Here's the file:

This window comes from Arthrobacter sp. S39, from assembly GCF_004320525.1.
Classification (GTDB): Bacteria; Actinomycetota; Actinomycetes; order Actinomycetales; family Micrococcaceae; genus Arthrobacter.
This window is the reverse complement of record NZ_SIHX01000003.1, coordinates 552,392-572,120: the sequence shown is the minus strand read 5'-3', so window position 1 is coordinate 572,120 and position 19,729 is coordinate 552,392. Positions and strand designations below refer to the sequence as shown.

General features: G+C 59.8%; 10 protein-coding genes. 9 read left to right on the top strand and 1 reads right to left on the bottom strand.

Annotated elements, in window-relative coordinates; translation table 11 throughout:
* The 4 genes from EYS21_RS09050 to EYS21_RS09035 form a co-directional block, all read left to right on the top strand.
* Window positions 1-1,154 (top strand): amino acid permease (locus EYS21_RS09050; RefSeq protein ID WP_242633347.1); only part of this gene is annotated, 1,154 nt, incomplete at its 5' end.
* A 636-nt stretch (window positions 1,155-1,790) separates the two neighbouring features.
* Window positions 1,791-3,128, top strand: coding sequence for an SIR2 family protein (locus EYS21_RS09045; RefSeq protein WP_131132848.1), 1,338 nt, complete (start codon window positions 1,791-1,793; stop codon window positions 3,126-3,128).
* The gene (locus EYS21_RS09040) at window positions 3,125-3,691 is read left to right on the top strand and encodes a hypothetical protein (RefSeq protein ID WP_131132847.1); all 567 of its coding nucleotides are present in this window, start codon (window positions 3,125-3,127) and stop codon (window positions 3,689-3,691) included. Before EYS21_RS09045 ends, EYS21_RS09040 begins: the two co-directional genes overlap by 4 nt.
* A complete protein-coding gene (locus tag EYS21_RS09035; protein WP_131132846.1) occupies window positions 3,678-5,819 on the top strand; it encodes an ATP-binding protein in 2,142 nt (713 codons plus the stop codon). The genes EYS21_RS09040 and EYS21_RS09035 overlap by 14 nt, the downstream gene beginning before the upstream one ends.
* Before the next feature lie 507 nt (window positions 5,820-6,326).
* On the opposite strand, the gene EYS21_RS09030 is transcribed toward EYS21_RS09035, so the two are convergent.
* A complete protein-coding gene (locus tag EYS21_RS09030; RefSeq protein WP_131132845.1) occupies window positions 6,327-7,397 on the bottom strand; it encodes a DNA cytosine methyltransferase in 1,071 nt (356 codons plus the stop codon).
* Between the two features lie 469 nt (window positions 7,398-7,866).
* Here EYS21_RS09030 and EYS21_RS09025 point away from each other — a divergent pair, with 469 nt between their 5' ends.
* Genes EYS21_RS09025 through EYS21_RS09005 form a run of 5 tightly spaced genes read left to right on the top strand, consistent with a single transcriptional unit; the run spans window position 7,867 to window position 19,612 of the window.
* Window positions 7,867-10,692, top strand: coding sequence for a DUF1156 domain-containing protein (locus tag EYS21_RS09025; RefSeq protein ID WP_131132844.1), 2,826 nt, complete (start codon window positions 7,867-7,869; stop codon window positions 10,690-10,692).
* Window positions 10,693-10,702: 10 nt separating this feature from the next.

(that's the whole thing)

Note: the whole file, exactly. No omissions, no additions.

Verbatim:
This window comes from Arthrobacter sp. S39, from assembly GCF_004320525.1.
Classification (GTDB): Bacteria; Actinomycetota; Actinomycetes; order Actinomycetales; family Micrococcaceae; genus Arthrobacter.
This window is the reverse complement of record NZ_SIHX01000003.1, coordinates 552,392-572,120: the sequence shown is the minus strand read 5'-3', so window position 1 is coordinate 572,120 and position 19,729 is coordinate 552,392. Positions and strand designations below refer to the sequence as shown.

General features: G+C 59.8%; 10 protein-coding genes. 9 read left to right on the top strand and 1 reads right to left on the bottom strand.

Annotated elements, in window-relative coordinates; translation table 11 throughout:
* The 4 genes from EYS21_RS09050 to EYS21_RS09035 form a co-directional block, all read left to right on the top strand.
* Window positions 1-1,154 (top strand): amino acid permease (locus EYS21_RS09050; RefSeq protein ID WP_242633347.1); only part of this gene is annotated, 1,154 nt, incomplete at its 5' end.
* A 636-nt stretch (window positions 1,155-1,790) separates the two neighbouring features.
* Window positions 1,791-3,128, top strand: coding sequence for an SIR2 family protein (locus EYS21_RS09045; RefSeq protein WP_131132848.1), 1,338 nt, complete (start codon window positions 1,791-1,793; stop codon window positions 3,126-3,128).
* The gene (locus EYS21_RS09040) at window positions 3,125-3,691 is read left to right on the top strand and encodes a hypothetical protein (RefSeq protein ID WP_131132847.1); all 567 of its coding nucleotides are present in this window, start codon (window positions 3,125-3,127) and stop codon (window positions 3,689-3,691) included. Before EYS21_RS09045 ends, EYS21_RS09040 begins: the two co-directional genes overlap by 4 nt.
* A complete protein-coding gene (locus tag EYS21_RS09035; protein WP_131132846.1) occupies window positions 3,678-5,819 on the top strand; it encodes an ATP-binding protein in 2,142 nt (713 codons plus the stop codon). The genes EYS21_RS09040 and EYS21_RS09035 overlap by 14 nt, the downstream gene beginning before the upstream one ends.
* Before the next feature lie 507 nt (window positions 5,820-6,326).
* On the opposite strand, the gene EYS21_RS09030 is transcribed toward EYS21_RS09035, so the two are convergent.
* A complete protein-coding gene (locus tag EYS21_RS09030; RefSeq protein WP_131132845.1) occupies window positions 6,327-7,397 on the bottom strand; it encodes a DNA cytosine methyltransferase in 1,071 nt (356 codons plus the stop codon).
* Between the two features lie 469 nt (window positions 7,398-7,866).
* Here EYS21_RS09030 and EYS21_RS09025 point away from each other — a divergent pair, with 469 nt between their 5' ends.
* Genes EYS21_RS09025 through EYS21_RS09005 form a run of 5 tightly spaced genes read left to right on the top strand, consistent with a single transcriptional unit; the run spans window position 7,867 to window position 19,612 of the window.
* Window positions 7,867-10,692, top strand: coding sequence for a DUF1156 domain-containing protein (locus tag EYS21_RS09025; RefSeq protein ID WP_131132844.1), 2,826 nt, complete (start codon window positions 7,867-7,869; stop codon window positions 10,690-10,692).
* Window positions 10,693-10,702: 10 nt separating this feature from the next.